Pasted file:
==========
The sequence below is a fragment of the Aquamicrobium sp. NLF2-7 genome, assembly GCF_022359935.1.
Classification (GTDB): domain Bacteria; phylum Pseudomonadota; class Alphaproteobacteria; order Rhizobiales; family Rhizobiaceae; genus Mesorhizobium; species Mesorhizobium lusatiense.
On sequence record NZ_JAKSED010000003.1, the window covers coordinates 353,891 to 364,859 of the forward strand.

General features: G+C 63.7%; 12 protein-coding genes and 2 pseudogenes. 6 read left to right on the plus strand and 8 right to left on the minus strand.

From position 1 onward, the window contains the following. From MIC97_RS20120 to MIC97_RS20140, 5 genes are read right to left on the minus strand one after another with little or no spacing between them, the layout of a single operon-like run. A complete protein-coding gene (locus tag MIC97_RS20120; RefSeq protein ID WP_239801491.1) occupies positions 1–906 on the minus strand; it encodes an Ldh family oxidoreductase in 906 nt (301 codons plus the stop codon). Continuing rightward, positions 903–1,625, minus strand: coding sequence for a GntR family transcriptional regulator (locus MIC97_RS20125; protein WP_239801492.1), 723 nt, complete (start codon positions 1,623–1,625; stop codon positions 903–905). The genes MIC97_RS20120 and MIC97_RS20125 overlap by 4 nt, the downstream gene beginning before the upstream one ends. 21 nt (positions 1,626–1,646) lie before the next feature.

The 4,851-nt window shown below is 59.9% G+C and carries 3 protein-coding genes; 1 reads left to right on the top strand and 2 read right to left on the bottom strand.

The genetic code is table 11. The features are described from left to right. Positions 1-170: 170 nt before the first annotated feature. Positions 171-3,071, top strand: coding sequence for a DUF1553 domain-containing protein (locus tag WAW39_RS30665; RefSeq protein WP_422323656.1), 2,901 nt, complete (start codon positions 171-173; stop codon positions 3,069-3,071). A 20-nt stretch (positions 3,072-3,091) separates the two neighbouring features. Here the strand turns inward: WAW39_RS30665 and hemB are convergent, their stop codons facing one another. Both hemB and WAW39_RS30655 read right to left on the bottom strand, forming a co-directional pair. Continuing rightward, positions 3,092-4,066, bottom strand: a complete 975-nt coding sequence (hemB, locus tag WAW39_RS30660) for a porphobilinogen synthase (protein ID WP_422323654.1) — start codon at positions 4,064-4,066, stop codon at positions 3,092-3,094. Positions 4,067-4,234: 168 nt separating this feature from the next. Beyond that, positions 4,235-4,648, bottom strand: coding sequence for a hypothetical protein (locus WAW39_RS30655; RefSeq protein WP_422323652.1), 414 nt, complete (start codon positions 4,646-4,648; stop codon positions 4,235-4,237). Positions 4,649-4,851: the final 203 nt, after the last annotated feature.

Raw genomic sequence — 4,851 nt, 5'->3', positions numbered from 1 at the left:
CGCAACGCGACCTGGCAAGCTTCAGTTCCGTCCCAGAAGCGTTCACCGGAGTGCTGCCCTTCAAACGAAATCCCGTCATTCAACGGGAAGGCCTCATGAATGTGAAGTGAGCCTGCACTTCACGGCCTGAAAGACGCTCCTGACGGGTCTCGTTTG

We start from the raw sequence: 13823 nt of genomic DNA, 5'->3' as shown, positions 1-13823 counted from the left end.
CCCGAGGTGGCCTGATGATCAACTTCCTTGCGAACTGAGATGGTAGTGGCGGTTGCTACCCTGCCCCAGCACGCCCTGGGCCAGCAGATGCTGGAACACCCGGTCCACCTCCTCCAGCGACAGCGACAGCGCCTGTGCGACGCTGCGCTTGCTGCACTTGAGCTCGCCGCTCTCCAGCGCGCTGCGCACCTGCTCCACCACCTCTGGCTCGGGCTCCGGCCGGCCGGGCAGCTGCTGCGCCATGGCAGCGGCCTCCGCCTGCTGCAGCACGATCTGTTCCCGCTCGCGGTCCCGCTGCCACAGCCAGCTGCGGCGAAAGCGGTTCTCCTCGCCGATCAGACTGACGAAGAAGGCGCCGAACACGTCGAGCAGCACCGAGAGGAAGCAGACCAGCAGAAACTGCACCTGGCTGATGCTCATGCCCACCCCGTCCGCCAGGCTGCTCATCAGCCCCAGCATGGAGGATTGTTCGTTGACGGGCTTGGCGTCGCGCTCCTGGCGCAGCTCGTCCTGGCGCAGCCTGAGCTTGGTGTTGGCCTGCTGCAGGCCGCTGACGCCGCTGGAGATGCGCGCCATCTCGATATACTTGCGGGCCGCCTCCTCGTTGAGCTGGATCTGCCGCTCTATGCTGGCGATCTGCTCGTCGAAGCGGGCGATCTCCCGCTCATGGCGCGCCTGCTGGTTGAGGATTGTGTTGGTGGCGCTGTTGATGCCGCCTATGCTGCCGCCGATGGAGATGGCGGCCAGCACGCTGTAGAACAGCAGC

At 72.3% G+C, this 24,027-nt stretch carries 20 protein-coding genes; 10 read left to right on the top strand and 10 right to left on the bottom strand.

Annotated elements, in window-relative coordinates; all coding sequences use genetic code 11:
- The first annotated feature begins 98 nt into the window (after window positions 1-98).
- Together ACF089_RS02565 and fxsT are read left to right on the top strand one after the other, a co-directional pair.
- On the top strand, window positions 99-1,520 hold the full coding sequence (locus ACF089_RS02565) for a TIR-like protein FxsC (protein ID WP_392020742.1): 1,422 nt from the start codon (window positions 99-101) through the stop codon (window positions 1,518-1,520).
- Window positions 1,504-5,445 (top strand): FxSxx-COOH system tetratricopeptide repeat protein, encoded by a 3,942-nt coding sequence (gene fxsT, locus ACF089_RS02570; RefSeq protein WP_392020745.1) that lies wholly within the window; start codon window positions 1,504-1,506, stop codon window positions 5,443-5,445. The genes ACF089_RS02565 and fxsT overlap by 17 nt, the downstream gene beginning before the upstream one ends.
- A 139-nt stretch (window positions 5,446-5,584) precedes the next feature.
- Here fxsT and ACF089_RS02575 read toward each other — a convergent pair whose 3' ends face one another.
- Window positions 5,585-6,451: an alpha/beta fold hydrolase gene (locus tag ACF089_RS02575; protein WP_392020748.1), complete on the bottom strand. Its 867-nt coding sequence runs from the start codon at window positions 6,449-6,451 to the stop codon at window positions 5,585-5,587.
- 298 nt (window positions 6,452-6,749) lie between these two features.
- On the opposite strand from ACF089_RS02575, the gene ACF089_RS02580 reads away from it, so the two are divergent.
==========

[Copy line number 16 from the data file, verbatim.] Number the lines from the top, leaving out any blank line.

- On the top strand, window positions 99-1,520 hold the full coding sequence (locus ACF089_RS02565) for a TIR-like protein FxsC (protein ID WP_392020742.1): 1,422 nt from the start codon (window positions 99-101) through the stop codon (window positions 1,518-1,520).